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Capitol rioter planned to sell Nancy Pelosi’s laptop to Russian spies, witness told FBI

The suspect and the laptop are still at large

US-POLITICS-ELECTION-TRUMP Photo by SAUL LOEB/AFP via Getty Images

A capitol rioter may have stolen Speaker Nancy Pelosi’s laptop with plans to sell it to the Russian government, according to an FBI affidavit filed on Sunday. The affidavit charges Riley June Williams with unlawful entry and impeding government functions, based on extensive video record placing her at the scene of the Capitol riot. But the affidavit also uncovers an apparent plan to steal Speaker Pelosi’s laptop and convey it to a contact in Russia, who would then make contact with the country’s government.

Williams was identified by UK media over the weekend, and officers confirmed the identification with her driver’s license photo (on file with the Pennsylvania Department of Transportation) and in an in-person interview with her parents. Notably, public videos show Williams directing rioters to the general location of Pelosi’s office, consistent with the idea that she intended to ransack the office.

According to the affidavit, a former associate of Williams told police she had planned to steal Speaker Pelosi’s laptop with the intention of selling it to the Russian government.

“[The witness] stated that Williams intended to send the computer device to a friend in Russia, who then planned to sell the device to SVR, Russia’s foreign intelligence service,” the affidavit reads. “According to [the witness], the transfer of the computer device to Russia fell through for unknown reasons and Williams still has the computer device or destroyed it. This matter remains under investigation.”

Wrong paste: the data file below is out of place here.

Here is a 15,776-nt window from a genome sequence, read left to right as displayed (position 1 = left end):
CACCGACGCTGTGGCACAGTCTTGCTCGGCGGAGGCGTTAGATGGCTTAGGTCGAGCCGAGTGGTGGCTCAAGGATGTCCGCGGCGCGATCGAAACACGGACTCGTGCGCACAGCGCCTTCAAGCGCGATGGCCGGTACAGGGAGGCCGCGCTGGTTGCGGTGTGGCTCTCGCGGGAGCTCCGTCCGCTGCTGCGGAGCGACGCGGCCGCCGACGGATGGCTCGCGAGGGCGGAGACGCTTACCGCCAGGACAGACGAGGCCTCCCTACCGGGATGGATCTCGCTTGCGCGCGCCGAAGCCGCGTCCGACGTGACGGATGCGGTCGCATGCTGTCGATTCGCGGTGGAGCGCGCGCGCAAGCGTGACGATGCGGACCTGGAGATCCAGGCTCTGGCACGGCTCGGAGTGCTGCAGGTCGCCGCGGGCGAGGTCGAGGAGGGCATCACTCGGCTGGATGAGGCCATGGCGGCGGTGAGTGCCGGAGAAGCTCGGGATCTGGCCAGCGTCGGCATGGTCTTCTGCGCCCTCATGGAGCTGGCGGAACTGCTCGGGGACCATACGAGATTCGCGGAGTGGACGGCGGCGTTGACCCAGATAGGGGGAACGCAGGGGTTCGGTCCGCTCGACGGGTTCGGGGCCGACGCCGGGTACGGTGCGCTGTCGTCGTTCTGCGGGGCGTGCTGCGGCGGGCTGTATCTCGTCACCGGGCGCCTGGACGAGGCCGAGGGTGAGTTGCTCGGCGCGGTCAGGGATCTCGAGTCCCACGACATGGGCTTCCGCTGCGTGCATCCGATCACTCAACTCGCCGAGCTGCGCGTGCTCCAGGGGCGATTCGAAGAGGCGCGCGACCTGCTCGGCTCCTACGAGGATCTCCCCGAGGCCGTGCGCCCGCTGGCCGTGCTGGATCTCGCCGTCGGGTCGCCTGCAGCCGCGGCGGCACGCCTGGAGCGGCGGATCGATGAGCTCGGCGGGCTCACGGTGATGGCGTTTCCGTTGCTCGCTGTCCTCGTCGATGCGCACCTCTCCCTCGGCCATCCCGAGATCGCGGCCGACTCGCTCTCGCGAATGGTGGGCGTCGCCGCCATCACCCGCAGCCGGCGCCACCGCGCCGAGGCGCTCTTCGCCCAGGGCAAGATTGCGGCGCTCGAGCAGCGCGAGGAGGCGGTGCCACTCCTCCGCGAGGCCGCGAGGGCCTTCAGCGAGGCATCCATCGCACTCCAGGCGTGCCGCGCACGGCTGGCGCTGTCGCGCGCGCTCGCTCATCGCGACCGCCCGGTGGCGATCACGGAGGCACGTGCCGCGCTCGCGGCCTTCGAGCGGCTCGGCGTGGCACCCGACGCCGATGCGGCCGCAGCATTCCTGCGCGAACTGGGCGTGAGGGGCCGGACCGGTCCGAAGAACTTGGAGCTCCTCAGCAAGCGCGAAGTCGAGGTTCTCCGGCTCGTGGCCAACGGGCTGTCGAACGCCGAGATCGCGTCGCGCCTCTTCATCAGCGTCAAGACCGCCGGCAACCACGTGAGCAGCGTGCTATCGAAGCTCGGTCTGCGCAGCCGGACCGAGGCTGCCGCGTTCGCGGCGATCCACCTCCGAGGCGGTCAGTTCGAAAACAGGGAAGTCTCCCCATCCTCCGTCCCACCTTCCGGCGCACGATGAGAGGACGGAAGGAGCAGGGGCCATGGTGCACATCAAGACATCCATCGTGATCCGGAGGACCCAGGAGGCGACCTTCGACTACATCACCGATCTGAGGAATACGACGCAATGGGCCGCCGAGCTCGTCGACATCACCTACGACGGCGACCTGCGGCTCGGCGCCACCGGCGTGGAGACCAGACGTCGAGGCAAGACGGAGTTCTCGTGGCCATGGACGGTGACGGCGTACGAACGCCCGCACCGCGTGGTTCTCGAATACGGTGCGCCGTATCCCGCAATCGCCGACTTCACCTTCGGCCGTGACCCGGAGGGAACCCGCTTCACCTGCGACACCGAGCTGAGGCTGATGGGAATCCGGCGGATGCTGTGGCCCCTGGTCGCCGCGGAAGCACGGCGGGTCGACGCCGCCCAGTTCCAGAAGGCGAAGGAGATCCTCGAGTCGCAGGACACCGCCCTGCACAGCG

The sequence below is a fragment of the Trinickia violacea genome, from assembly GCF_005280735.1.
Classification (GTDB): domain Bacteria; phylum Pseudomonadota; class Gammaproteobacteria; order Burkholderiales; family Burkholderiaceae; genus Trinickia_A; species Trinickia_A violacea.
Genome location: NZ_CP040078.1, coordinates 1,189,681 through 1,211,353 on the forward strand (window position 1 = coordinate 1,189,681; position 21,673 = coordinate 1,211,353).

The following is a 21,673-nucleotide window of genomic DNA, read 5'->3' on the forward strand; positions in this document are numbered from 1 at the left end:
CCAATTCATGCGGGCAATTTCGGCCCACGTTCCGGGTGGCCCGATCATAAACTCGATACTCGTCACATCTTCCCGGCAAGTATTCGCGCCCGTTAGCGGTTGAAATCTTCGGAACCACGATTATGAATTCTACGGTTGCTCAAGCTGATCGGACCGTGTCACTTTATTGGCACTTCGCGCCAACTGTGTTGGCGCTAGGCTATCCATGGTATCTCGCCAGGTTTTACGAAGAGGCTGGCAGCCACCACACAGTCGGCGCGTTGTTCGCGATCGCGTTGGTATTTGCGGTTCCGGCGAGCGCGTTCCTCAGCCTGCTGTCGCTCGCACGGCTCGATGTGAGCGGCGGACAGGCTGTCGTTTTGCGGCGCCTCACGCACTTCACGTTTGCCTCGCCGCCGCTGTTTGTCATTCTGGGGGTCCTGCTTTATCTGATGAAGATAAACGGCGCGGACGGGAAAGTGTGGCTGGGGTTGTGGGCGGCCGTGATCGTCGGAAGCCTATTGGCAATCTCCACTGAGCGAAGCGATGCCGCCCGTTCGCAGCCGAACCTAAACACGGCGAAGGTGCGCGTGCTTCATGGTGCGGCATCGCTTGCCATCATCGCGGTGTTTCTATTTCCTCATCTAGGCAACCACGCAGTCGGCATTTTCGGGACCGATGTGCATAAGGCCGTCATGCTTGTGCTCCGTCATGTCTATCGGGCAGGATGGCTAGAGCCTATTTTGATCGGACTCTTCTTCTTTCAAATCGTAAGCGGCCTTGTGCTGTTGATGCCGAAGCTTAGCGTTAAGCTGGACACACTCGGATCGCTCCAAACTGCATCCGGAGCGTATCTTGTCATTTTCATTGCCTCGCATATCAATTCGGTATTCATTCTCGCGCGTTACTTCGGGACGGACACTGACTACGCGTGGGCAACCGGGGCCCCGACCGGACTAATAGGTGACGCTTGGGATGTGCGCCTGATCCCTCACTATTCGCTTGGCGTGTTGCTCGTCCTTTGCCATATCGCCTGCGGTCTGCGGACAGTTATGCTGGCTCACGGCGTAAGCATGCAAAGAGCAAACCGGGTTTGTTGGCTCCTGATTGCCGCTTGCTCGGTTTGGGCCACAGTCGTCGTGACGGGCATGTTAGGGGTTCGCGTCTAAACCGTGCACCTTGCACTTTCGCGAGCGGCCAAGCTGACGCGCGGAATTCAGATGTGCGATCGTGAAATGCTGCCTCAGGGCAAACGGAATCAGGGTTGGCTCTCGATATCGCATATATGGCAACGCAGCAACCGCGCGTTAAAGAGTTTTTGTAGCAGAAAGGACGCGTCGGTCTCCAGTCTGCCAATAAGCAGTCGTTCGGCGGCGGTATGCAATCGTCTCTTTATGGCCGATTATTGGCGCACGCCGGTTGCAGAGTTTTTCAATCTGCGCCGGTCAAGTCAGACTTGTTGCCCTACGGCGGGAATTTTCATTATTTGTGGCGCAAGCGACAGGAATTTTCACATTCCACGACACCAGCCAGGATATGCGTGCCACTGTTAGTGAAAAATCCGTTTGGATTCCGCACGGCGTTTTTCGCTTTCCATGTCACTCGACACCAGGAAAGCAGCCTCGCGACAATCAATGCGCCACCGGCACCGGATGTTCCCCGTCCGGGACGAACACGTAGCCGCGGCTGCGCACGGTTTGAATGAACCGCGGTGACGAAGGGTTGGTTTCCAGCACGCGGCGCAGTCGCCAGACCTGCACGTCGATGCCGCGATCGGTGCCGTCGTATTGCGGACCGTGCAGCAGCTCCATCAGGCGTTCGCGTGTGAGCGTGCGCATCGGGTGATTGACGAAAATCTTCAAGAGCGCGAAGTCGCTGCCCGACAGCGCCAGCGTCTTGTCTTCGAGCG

Reuters has previously reported that a laptop was stolen from Pelosi’s office. According to an aide, the laptop was stationed in a conference room and “was used for presentations.”

Device theft has been a significant concern for government IT workers in the wake of the capitol riot, which broke long-standing security procedures around congressional offices. The idea of devices being stolen or tampered with was viewed as a “nightmare scenario” in the wake of the attack.

“I don’t think I’d sleep well until the networks were rebuilt from scratch,” said one former House IT official on Twitter, “and every computer wiped and the internals visually inspected before being put back into service.”

Williams remains at large, despite the ongoing investigation and public identification. She has discontinued her phone number and deleted social media accounts on Facebook, Instagram, Twitter, Reddit, Telegram and Parler. After returning from the raid, she packed a bag and told her mother she would be gone “for a couple weeks,” the affidavit reads. “Williams did not provide her mother any information about her intended destination.”